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Fred Whitton - advice needed

lightbulblightbulb Posts: 111
I got in (sorry). this is first time for me. i have ridden some of the climbs (wrynose, Kirkstone) but not all on the same day, I have a steel audax bike (Hewitt) which is hefty but very comfortable with 28c tyres on it. Would changing to 23c s on the day make any difference or indeed be advisable?


  • redddraggonredddraggon Posts: 10,862
    There's not a great deal of difference between 23c and 25c, so if you're going down from 28c I'd go for 25c. But I'm not sure how much of difference it would be.
    I like bikes...

  • rhnbrhnb Posts: 324
    You say you're current setup is 'comfy', so why change it?
    I don't know what time you're aiming for but 'comfy' on say an 8 hour ride is very important (apologies if you plan to do it in 6). If you changed to 18's, by the time you get to Hardknott at 100 miles, I can guarantee they'll have begun to look like tractor tyres and feel like they weigh more! ;-)

    I've done it on a tandem with 'chunky' tyres (that means I've no idea what size they are - 32's?) and I've done it on my road bike with 23's and while I went a tad faster on the road bike the last thing on my mind were the tyres.

    I wouldn't worry about it too much. If you'd feel 'faster' on 23's then maybe that'll give you a psychological lift? Otherwise, just enjoy the day and the suffering.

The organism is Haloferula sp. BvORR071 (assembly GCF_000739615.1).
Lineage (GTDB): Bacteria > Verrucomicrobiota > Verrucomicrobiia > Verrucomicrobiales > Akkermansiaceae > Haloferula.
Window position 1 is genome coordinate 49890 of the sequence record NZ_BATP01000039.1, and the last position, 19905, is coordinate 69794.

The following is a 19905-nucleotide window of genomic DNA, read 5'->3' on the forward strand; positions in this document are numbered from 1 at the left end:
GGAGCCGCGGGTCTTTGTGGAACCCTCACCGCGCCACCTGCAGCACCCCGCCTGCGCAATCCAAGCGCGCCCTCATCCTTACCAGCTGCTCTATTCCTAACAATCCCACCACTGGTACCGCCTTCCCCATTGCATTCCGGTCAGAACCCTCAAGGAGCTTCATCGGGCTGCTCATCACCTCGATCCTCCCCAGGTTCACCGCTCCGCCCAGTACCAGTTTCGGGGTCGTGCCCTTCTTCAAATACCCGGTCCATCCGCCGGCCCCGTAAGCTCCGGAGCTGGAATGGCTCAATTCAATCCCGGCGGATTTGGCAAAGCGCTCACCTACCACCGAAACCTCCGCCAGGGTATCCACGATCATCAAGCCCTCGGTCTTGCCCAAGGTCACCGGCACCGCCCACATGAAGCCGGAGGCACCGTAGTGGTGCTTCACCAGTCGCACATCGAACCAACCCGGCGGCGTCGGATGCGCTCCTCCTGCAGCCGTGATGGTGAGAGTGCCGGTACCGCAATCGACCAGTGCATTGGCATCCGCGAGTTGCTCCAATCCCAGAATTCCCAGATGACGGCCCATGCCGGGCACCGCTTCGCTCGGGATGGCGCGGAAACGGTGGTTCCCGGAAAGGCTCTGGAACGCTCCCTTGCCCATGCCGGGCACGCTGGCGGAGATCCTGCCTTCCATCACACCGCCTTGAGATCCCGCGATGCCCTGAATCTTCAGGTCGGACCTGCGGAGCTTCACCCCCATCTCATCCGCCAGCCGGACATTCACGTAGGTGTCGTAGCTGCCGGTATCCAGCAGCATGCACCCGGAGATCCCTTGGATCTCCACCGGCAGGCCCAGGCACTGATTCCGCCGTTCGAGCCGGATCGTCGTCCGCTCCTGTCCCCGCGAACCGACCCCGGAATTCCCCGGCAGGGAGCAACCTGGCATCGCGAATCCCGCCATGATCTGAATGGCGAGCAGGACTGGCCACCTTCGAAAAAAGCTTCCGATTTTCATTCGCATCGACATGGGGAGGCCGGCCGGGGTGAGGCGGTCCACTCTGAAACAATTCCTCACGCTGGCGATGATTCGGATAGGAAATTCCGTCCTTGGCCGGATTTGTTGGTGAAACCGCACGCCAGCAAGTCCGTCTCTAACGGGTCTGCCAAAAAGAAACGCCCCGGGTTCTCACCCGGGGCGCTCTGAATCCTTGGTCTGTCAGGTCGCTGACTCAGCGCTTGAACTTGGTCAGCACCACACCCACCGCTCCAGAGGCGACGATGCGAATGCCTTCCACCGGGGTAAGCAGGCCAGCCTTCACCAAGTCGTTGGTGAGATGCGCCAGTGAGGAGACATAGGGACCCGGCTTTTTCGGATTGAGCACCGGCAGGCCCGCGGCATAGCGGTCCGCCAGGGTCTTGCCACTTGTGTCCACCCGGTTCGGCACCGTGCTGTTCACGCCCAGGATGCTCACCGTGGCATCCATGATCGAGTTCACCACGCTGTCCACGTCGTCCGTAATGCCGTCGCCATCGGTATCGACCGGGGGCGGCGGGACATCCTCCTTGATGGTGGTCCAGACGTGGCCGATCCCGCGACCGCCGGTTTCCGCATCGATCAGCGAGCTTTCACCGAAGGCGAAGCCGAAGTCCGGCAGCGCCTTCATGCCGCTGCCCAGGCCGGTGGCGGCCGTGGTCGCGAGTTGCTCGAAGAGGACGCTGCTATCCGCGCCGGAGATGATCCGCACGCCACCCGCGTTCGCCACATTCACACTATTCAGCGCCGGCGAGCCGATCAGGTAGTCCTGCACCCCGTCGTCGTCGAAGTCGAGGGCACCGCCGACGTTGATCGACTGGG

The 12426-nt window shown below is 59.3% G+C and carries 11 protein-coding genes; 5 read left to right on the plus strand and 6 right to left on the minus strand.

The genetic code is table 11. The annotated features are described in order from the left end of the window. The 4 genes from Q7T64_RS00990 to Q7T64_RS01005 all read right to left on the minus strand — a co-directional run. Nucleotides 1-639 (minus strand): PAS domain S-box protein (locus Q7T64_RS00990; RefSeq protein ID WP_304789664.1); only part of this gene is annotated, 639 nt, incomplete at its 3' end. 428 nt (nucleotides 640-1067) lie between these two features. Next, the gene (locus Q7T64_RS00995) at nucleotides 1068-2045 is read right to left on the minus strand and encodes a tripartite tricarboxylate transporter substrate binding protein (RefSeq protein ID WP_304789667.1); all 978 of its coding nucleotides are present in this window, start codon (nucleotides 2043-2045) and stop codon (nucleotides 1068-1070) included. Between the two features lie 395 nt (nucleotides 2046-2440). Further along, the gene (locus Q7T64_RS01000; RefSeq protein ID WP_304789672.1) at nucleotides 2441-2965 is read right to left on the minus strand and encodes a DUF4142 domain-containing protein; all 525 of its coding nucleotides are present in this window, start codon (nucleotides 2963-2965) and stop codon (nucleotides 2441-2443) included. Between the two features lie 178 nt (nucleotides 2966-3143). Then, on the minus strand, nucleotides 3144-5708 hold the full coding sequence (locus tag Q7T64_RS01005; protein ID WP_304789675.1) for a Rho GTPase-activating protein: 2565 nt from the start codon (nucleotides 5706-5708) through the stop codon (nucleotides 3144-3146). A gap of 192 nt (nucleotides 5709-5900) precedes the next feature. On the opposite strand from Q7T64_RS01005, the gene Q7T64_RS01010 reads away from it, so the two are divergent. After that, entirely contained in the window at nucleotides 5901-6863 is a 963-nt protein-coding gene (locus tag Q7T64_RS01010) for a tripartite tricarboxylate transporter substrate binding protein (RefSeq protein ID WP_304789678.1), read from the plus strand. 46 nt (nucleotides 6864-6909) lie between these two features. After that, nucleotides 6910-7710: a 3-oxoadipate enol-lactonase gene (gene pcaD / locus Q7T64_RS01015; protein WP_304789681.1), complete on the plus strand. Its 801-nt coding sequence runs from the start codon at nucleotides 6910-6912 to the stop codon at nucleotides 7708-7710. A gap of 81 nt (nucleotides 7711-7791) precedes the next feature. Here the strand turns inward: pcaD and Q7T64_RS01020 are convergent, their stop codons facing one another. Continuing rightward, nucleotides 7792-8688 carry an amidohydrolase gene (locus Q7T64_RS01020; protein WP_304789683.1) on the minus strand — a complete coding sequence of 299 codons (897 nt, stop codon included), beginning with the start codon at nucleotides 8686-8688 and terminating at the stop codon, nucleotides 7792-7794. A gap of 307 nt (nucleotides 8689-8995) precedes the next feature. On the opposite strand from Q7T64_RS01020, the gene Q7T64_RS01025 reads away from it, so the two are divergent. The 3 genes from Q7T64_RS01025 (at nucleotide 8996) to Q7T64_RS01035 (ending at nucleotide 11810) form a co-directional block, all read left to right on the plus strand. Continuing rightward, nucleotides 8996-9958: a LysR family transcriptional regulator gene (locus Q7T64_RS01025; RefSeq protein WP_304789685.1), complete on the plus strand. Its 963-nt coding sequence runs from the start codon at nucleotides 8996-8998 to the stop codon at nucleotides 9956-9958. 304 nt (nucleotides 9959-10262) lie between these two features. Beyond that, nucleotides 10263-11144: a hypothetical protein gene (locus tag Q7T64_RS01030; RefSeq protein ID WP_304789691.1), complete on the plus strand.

Cycle tour reports and the home of \'Cycling Before Lycra\'
  • Thanks for that. I suppose when most of it is uphill faster tyres won't make a great deal of difference. I put 28s on because I use the bike for work and lug my laptop and a change of clothes on the rack. I intend not to do that during the Fred of course.
  • BeaconRuthBeaconRuth Posts: 2,086
    Just to give another point of view - I wouldn't dream of tackling a ride of that kind on 28's. I would have thought the performance difference between 28's and 23's is very significant indeed - why make those miles any harder than they are already? Get some decent 23's and they'll make a word of difference. You're not setting out on a ride like that to have a comfy touring ride are you? I could think of easier routes for comfy touring rides!

  • Whatever you use, make sure they have good wet grip. Some of the desents can be treacherous in the wet, especially Honister, Hardknot and and Wrynose
    I have only two things to say to that; Bo***cks
  • John C.John C. Posts: 2,113
    For what it is worth, I'd say if it's comfortable go with it. having said that if I thought I could get away with removing my seat and seat tube at the bottom of Hardknott to save weight I would . I have three bikes to choose from ,
    My winter hack
    very comfortable but heavy

    Kenesis Racelight
    reasonable comfortable 22 lbs but not brilliant brakes (deep drop)

    Yellow Peril ( ill Volpe alloy frame with carbon fork)
    harsh ride 20 lbs with Ultegra/105 kit

    It's really down to the Kenesis and Yellow Peril , I think it will depend on the day as the Kenesis has mudguards and the Peril doesn't. The Kenesis has the lower gears the Peril has better brakes,
    decisions decisions
    Wish I only had one bike :lol:

    Fail to prepare, prepare to fail
    Hills are just a matter of pace
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